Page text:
Scotland in Union (SIU) held a supporters’ event in Aberdeen on the evening of Wednesday 20th January. This event was held at Aberdeenshire Cricket Club and was very well organised and well attended too; with around 35 local supporters from across the political spectrum.
The event itself was hosted and organised by Allan Sutherland, along with Dennis Grattan, Clare Carden, Ian Lakin and Keith Shortreed, who also helped on the organisational side.
The host Allan Sutherland started the event off by welcoming everyone and thanking them for attending. Before Allan introduced the speakers he outlined a scale showing some of the different ways individuals could be more politically involved. From just voting, to writing letters or attending meetings, volunteering to help on stalls or give out leaflets, all the way to joining a political party and choosing to stand for elections. He outlined how “beneficial it would be if we all stepped up a level or two on the political involvement scale” and did more.
Speaking at the event was the highly regarded Professor, Hugh Pennington; and the high profile Pro UK blogger and local oil industry worker, Fraser Whyte. Also speaking at the event was Scotland in Union’s Campaign manager Andrew Skinner.
An introduction to SIU was made by Andrew Skinner, who outlined a brief history of the campaign and reiterated SIU’s intentions and goals going forward. He mentioned how the campaign is expanding daily and reaching more and more people. He told the audience how earlier that day in Aberdeen he had held an SIU street stall in the city centre with volunteers.
He told the room how the street stall itself was very well received by the general public, and how the public had a lot of interest in our message of ‘moving on’ together, rather than “continuing this divisiveness we have seen in recent years, before and since the referendum”.
He mentioned how the “continuous constitutional wrangling and distractions aren’t solving any problems that people in Scotland face – it’s only prolonging them”.
He also told the surprised audience how three SNP voters had signed up at the street stall along with over 25 other individuals from across the political divide - showing how our message can appeal to everyone.
The second speaker, Professor Hugh Pennington, spoke about Patriotism and Nationalism and how different they actually are, especially in the context of Scotland and the UK.
He also shared his thoughts on how the Medical Research Council (MRC) was not_only_the jewel in the crown of UK medical research, but the world’s too, and this benefits Scotland immensely in terms of funding; whilst the current SNP administration give Science no priority whatsoever: “Stronger the Union, more secure the funds” was one of the Professor’s key messages.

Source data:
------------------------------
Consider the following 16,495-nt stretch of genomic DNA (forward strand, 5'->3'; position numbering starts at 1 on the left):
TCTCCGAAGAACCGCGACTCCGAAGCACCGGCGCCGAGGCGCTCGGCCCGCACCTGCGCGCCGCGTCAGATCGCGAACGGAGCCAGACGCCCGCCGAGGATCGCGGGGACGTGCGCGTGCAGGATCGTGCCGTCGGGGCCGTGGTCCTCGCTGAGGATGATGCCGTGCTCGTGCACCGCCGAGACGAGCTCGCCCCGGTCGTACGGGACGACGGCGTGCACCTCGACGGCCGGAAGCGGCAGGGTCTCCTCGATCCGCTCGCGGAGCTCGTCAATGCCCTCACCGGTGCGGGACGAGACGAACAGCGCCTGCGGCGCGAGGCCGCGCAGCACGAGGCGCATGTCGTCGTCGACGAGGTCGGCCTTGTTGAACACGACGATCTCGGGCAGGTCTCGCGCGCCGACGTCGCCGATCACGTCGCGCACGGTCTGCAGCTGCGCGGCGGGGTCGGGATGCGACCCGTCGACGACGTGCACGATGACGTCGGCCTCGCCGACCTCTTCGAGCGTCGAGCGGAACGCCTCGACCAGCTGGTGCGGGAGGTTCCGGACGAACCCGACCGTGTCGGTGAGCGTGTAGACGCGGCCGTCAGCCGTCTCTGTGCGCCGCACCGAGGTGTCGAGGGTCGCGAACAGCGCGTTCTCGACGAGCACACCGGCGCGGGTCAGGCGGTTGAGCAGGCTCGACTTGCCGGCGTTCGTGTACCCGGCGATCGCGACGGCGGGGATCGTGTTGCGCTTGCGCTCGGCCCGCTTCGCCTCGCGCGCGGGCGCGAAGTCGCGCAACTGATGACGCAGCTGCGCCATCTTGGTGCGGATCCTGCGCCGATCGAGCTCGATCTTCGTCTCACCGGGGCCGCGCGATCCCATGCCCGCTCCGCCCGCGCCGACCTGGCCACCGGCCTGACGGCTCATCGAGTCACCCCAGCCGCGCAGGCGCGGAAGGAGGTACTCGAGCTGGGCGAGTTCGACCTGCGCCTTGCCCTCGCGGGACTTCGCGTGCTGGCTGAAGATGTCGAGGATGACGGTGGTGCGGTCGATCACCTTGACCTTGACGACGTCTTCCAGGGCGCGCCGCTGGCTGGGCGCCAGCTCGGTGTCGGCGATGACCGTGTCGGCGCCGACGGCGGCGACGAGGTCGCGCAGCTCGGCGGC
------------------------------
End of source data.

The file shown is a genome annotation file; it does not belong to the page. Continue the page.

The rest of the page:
Fraser Whyte spoke about how we have to challenge the “misleading rhetoric of the SNP”, and how easily it is for them to get away with it unless challenged by others. He outlined that we can do that ourselves by being “positive and fair, and not spinning the data” because our ‘side’ doesn’t have to.
He spoke in detail about the many influential pro UK bloggers and online sources that need to be highlighted more and used by SIU and everyone else to inform and educate others on all sides of the debate.
After the speakers had finished, it gave the audience a chance to participate, ask questions and share their views with everyone. A number of people in the room felt that “if there were a second referendum then Scotland in Union is a natural successor to Better together” said one individual, and that we would be in a “far stronger position to defend the union with many additional advantages” added another. There was agreement that as long as the threat to the Union continues, then SIU has a vital role to play.
There was clear agreement from everyone that the focus should be on providing more information and original research, particularly regarding promoting the UK in Scotland, rather than attempting to encourage people to vote tactically at future elections which can only have a very limited impact. Also there was consensus in the room that SIU can play a leading role in helping to educate the electorate on the different responsibilities that the UK and Scottish governments have (what’s reserved and what’s devolved).
When the event itself was finishing there was great anticipation for another meeting and for more events in Aberdeen, and also further talk of an Aberdeen branch of Scotland in Union being set up. So all in all, we can say that the Aberdeen event, and street stall that day, were yet another success in the growth and expansion of Scotland in Union.